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From: Julio Mariño <jmarino_at_fi.upm.es>

Date: Thu, 16 Dec 2010 13:33:40 +0100

The idea seems mathematically reasonable and reminds me to

constructive negation in constraint logic programming.

The domain-theory needed for anti-answers would be similar,

apparently, to constructive computed answers in CLP(Herbrand) with

equalities and disequalities, but I am being highly speculative here.

Julio

On Thu, Dec 16, 2010 at 8:34 AM, Sebastian Fischer

<sebf_at_informatik.uni-kiel.de> wrote:

*> Hi Sergio,
*

*>
*

*>> > inv a ? a = failure
*

*>> >
*

*>> > for all expressions `a`.
*

*>>
*

*>> Suppose, by way of an example, that a is True. There is no
*

*>> expression b such that b ? True is a failure.
*

*>
*

*> I propose to add a new language primitive `inv` (not to Curry, just in
*

*> imagination) such that `inv True` is such an expression.
*

*>
*

*> This is in analogy to taking natural numbers and adding negative numbers
*

*> (which where once much more controversial than they are today [1]).
*

*>
*

*>> > Such inversion would allow to restrict nondeterministic computations not
*

*>> > only using predicates but also by defining another nondeterministic
*

*>> > operation and subtracting its results.
*

*>>
*

*>> I'd like to see an example.
*

*>
*

*> Suppose we define Peano naturals and two nondeterministic operations
*

*> that yield an arbitrary number and an even number respectively:
*

*>
*

*> data Nat = Z | S Nat
*

*> nat = Z ? S nat
*

*> evenNat = Z ? S (S evenNat)
*

*>
*

*> With `inv` we can define `oddNat` as
*

*>
*

*> oddNat = nat ? inv evenNat
*

*>
*

*> We could define a general combinator for subtraction:
*

*>
*

*> butNot :: a -> a -> a
*

*> butNot x y = x ? inv y
*

*>
*

*> And define `oddNat` more intuitively as
*

*>
*

*> oddNat = nat `butNot` evenNat
*

*>
*

*> I notice that this example may be misleading because `inv` does not
*

*> construct negative numbers like in my analogy. Instead, `inv` constructs
*

*> anti-results (something that is to results like anti-matter is to
*

*> matter). Incidentally, I happened to demonstrate this using a data type
*

*> for natural numbers.
*

*>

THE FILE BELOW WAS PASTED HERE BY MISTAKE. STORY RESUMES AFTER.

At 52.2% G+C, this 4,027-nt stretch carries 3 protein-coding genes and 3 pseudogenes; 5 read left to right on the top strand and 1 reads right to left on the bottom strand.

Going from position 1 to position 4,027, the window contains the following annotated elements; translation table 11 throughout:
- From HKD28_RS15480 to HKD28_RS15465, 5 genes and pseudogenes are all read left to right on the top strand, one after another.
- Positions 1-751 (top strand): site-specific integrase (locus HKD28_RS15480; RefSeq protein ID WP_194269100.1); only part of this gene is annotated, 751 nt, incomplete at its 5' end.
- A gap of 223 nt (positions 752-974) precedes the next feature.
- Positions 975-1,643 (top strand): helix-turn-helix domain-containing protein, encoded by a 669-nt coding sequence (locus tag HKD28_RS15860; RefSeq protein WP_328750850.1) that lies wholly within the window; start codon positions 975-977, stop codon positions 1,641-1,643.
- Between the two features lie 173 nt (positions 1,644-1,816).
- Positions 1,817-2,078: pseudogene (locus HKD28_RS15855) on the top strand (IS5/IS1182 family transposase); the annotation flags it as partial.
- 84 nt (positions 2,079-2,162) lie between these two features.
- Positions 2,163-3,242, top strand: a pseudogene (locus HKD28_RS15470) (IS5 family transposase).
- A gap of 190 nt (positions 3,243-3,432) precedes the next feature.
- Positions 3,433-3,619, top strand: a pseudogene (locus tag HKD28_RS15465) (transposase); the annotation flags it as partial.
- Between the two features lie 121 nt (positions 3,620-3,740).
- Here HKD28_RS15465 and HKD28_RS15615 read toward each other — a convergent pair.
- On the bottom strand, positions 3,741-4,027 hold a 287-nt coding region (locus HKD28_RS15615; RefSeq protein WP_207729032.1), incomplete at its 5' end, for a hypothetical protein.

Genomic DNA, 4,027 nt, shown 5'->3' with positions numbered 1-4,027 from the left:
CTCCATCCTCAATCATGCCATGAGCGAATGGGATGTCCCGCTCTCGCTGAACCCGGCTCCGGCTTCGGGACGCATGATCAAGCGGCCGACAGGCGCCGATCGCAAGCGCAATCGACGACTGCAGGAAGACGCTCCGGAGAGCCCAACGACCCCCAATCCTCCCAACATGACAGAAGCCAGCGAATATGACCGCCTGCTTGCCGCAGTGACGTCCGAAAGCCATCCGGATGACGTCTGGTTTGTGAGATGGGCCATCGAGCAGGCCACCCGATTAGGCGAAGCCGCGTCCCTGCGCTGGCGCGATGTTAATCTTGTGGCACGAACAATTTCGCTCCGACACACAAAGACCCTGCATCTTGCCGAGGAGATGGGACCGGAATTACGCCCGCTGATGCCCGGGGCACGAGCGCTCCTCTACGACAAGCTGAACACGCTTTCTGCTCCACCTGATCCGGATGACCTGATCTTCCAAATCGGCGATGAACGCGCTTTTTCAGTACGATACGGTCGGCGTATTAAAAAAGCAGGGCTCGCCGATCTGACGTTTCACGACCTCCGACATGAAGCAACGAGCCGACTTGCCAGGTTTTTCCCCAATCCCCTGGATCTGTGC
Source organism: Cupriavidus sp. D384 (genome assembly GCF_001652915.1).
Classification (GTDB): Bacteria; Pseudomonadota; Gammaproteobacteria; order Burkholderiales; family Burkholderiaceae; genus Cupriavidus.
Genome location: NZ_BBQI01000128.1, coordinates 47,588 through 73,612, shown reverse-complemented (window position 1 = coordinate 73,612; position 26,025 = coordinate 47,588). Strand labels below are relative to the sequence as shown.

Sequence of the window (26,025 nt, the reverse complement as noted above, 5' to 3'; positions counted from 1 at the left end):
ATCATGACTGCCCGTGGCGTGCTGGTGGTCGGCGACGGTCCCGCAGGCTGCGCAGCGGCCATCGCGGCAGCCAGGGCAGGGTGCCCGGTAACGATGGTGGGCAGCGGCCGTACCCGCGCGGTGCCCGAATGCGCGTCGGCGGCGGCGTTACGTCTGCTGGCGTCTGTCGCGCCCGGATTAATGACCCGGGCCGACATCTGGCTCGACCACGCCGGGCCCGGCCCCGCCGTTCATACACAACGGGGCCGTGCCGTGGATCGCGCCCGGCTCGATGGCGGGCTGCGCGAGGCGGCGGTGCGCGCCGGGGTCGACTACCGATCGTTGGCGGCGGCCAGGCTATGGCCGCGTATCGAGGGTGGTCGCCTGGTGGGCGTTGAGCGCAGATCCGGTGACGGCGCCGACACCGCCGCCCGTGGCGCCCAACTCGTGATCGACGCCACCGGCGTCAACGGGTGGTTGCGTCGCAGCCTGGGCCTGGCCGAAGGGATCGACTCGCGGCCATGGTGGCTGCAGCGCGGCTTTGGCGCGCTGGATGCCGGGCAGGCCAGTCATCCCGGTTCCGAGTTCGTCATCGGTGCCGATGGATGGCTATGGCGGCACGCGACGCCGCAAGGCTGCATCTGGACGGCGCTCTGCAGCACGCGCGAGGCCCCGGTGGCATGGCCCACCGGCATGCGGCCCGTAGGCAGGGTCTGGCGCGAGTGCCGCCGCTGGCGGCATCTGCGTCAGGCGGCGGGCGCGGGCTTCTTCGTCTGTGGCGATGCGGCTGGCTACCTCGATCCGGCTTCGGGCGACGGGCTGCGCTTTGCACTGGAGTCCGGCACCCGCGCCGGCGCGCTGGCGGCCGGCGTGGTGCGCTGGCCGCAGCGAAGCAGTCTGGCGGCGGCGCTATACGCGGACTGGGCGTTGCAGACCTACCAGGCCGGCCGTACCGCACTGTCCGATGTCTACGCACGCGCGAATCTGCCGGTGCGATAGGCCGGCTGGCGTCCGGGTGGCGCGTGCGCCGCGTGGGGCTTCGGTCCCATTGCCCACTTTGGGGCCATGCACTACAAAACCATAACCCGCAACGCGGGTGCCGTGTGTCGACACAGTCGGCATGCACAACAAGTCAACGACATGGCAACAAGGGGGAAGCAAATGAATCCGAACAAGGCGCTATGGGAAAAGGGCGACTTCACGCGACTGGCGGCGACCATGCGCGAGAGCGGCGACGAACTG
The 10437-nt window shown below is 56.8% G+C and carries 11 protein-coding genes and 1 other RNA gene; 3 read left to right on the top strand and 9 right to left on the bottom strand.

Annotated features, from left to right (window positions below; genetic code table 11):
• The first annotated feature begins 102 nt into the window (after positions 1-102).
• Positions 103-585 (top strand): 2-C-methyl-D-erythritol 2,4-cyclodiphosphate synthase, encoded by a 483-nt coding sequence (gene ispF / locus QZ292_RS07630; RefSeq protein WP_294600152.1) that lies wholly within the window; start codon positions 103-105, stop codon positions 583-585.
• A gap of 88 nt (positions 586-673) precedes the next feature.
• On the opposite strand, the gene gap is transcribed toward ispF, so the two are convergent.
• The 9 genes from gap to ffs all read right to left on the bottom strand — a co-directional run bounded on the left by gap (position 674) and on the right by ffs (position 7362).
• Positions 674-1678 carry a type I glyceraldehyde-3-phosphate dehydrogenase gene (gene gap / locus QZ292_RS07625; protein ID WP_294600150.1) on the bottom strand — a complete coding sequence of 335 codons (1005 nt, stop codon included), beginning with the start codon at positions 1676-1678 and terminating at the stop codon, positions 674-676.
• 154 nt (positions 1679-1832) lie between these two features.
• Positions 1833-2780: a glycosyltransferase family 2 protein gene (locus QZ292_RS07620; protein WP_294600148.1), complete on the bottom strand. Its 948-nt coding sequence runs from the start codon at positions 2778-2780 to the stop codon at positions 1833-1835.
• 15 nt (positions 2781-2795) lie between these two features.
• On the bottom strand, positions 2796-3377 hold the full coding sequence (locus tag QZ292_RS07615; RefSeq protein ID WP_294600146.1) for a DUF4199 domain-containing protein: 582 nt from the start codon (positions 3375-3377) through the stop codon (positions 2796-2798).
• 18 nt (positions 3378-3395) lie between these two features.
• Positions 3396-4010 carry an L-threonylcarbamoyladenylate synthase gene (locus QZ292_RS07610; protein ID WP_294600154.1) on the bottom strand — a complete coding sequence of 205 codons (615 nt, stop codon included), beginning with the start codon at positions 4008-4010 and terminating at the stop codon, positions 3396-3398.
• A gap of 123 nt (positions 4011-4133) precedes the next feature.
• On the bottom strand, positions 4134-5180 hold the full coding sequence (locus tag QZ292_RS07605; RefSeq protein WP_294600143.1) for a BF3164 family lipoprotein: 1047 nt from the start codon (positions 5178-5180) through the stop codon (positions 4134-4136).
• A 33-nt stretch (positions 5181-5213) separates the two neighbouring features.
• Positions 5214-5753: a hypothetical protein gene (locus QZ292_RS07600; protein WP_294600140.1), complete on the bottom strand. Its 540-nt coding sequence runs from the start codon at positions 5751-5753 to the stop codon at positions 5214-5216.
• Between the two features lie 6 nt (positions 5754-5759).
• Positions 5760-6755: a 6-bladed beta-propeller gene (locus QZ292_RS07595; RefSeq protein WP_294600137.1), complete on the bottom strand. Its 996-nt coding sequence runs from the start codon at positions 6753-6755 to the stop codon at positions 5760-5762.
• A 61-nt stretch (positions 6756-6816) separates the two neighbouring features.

*

*> I wonder whether anti-results have been proposed before and am
*

*> interested in other examples of using it. (Inspiration could be drawn
*

*> from formal languages that are difficult to define without using
*

*> complement but that have a complement which is easy to define.)
*

*>
*

*> Sebastian
*

*>
*

*> P.S. maybe `inv` should be called `anti` instead..
*

*>
*

*> [1]: Some quotes from
*

*> http://en.wikipedia.org/wiki/Negative_and_non-negative_numbers#History
*

*>
*

*> For a long time, negative solutions to problems were considered "false".
*

*> In Hellenistic Egypt, Diophantus in the third century A.D. referred to
*

*> an equation that was equivalent to 4x + 20 = 0 (which has a negative
*

*> solution) in Arithmetica, saying that the equation was absurd.
*

*>
*

*> "A debt cut off from nothingness becomes a credit; a credit cut off from
*

*> nothingness becomes a debt."
*

*>
*

*> In the 12th century AD in India, Bhāskara II also gave negative roots
*

*> for quadratic equations but rejected them because they were
*

*> inappropriate in the context of the problem. He stated that a negative
*

*> value is "in this case not to be taken, for it is inadequate; people do
*

*> not approve of negative roots."
*

*>
*

*> In the 15th century, Nicolas Chuquet, a Frenchman, used negative numbers
*

*> as exponents and referred to them as “absurd numbers.” [citation needed]
*

*>
*

*> In A.D. 1759, Francis Maseres, an English mathematician, wrote that
*

*> negative numbers "darken the very whole doctrines of the equations and
*

*> make dark of the things which are in their nature excessively obvious
*

*> and simple". He came to the conclusion that negative numbers were
*

*> nonsensical.
*

*>
*

*> In the 18th century it was common practice to ignore any negative
*

*> results derived from equations, on the assumption that they were
*

*> meaningless.
*

*>
*

*> _______________________________________________
*

*> curry mailing list
*

*> curry_at_lists.RWTH-Aachen.DE
*

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*

*>
*

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Received on Do Dez 16 2010 - 13:41:29 CET

Date: Thu, 16 Dec 2010 13:33:40 +0100

The idea seems mathematically reasonable and reminds me to

constructive negation in constraint logic programming.

The domain-theory needed for anti-answers would be similar,

apparently, to constructive computed answers in CLP(Herbrand) with

equalities and disequalities, but I am being highly speculative here.

Julio

On Thu, Dec 16, 2010 at 8:34 AM, Sebastian Fischer

<sebf_at_informatik.uni-kiel.de> wrote:

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Received on Do Dez 16 2010 - 13:41:29 CET

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